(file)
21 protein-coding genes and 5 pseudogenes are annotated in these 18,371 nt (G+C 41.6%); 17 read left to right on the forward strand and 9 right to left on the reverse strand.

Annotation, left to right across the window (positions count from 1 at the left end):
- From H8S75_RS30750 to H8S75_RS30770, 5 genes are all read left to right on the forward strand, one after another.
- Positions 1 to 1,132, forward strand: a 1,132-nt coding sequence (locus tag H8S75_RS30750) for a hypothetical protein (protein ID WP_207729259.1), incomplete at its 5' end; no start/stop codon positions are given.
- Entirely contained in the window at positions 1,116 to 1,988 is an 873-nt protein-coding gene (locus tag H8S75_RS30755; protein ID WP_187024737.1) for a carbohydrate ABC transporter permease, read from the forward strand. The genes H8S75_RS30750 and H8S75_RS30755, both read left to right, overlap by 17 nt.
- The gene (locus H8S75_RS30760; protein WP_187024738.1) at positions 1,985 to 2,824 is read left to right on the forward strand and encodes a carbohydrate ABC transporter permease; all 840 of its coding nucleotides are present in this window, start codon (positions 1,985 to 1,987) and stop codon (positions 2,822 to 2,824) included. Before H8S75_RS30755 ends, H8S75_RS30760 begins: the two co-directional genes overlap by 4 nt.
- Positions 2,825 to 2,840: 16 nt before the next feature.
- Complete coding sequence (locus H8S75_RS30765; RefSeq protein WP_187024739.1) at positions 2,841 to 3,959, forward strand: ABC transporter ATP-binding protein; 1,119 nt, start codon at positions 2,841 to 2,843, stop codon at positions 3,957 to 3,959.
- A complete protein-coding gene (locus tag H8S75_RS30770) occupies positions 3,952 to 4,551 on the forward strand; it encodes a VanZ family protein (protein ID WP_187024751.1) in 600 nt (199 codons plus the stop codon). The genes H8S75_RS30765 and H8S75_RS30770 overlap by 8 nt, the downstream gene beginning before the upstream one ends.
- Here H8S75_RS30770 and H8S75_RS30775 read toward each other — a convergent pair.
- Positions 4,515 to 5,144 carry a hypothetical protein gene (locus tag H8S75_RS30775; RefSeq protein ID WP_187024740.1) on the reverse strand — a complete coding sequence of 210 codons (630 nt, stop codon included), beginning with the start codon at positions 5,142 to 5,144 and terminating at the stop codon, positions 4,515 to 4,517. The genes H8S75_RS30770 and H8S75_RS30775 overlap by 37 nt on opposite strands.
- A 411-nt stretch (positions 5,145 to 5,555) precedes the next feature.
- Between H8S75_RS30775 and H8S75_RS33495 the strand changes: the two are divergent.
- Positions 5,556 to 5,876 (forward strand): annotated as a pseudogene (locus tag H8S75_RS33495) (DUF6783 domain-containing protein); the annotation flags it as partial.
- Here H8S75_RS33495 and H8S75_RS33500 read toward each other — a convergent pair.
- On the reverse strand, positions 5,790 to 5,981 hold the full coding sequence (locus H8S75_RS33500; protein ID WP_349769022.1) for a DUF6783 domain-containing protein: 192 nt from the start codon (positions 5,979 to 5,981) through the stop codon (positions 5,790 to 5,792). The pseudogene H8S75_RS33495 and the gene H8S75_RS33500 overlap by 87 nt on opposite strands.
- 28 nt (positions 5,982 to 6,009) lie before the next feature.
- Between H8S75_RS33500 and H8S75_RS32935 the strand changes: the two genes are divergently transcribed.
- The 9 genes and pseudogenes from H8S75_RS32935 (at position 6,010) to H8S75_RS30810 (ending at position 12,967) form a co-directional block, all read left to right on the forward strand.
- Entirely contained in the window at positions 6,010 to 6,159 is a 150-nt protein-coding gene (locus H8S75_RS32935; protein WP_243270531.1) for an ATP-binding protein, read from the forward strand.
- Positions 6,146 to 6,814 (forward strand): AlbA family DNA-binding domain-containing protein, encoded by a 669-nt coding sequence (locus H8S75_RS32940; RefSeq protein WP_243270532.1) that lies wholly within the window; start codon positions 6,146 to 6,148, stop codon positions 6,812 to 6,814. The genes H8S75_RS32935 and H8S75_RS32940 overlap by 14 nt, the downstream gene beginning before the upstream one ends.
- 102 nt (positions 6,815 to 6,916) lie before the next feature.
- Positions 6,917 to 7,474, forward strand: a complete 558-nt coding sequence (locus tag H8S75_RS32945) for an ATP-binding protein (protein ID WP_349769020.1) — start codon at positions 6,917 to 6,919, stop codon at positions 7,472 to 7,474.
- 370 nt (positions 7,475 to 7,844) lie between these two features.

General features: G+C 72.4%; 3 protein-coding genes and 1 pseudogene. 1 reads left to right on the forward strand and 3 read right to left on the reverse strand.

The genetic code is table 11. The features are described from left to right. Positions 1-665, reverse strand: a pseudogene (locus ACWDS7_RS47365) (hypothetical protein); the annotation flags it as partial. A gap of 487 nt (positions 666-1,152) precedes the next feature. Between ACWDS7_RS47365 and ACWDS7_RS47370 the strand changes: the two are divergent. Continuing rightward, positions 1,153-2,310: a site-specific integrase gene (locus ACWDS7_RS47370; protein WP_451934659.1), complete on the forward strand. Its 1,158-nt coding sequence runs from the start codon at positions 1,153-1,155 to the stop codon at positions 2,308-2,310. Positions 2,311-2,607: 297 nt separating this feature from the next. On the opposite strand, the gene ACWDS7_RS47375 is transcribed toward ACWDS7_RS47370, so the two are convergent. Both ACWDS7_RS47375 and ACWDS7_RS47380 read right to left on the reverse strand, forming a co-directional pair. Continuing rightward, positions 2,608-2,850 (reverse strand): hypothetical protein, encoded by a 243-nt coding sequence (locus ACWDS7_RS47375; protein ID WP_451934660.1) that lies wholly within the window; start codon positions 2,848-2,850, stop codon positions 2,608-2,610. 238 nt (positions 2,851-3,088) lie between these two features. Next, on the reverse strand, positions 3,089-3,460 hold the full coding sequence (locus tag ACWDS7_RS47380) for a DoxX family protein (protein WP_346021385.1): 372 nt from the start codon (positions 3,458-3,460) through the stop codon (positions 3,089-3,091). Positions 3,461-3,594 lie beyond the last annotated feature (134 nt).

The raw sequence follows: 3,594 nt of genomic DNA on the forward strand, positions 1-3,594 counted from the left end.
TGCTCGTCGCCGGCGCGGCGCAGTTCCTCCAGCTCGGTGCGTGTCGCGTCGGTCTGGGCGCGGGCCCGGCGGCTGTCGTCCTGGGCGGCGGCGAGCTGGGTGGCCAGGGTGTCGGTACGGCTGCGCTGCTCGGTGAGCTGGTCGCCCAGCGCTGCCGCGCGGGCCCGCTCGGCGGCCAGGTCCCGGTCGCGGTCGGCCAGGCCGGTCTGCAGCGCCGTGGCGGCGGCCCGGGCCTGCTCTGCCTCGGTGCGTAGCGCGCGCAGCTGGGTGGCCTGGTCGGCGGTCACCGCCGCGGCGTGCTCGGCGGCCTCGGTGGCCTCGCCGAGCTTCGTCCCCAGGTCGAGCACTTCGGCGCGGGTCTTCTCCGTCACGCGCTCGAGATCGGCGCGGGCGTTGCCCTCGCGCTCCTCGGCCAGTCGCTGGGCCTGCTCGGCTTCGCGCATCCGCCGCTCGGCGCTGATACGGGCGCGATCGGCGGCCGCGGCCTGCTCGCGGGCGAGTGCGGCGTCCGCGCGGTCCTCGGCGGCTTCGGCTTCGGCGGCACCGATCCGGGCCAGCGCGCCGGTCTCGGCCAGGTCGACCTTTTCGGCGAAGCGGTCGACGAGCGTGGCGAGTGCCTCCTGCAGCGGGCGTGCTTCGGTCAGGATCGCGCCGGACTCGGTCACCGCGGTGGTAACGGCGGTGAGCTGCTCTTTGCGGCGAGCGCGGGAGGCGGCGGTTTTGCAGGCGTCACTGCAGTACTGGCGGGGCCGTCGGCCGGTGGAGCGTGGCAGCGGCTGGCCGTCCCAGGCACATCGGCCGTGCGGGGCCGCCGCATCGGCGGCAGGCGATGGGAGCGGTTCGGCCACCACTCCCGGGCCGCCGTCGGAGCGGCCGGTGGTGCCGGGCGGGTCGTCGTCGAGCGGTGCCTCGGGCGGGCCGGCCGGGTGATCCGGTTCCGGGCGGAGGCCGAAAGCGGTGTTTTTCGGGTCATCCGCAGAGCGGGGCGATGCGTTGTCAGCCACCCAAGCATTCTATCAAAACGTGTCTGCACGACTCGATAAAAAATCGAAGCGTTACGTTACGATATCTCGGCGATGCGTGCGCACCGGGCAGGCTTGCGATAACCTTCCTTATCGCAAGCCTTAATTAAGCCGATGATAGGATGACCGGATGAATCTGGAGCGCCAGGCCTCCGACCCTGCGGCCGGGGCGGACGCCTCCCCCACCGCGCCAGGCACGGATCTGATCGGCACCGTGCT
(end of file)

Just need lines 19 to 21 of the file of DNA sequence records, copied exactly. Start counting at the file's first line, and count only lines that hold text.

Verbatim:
- The 9 genes and pseudogenes from H8S75_RS32935 (at position 6,010) to H8S75_RS30810 (ending at position 12,967) form a co-directional block, all read left to right on the forward strand.
- Entirely contained in the window at positions 6,010 to 6,159 is a 150-nt protein-coding gene (locus H8S75_RS32935; protein WP_243270531.1) for an ATP-binding protein, read from the forward strand.
- Positions 6,146 to 6,814 (forward strand): AlbA family DNA-binding domain-containing protein, encoded by a 669-nt coding sequence (locus H8S75_RS32940; RefSeq protein WP_243270532.1) that lies wholly within the window; start codon positions 6,146 to 6,148, stop codon positions 6,812 to 6,814. The genes H8S75_RS32935 and H8S75_RS32940 overlap by 14 nt, the downstream gene beginning before the upstream one ends.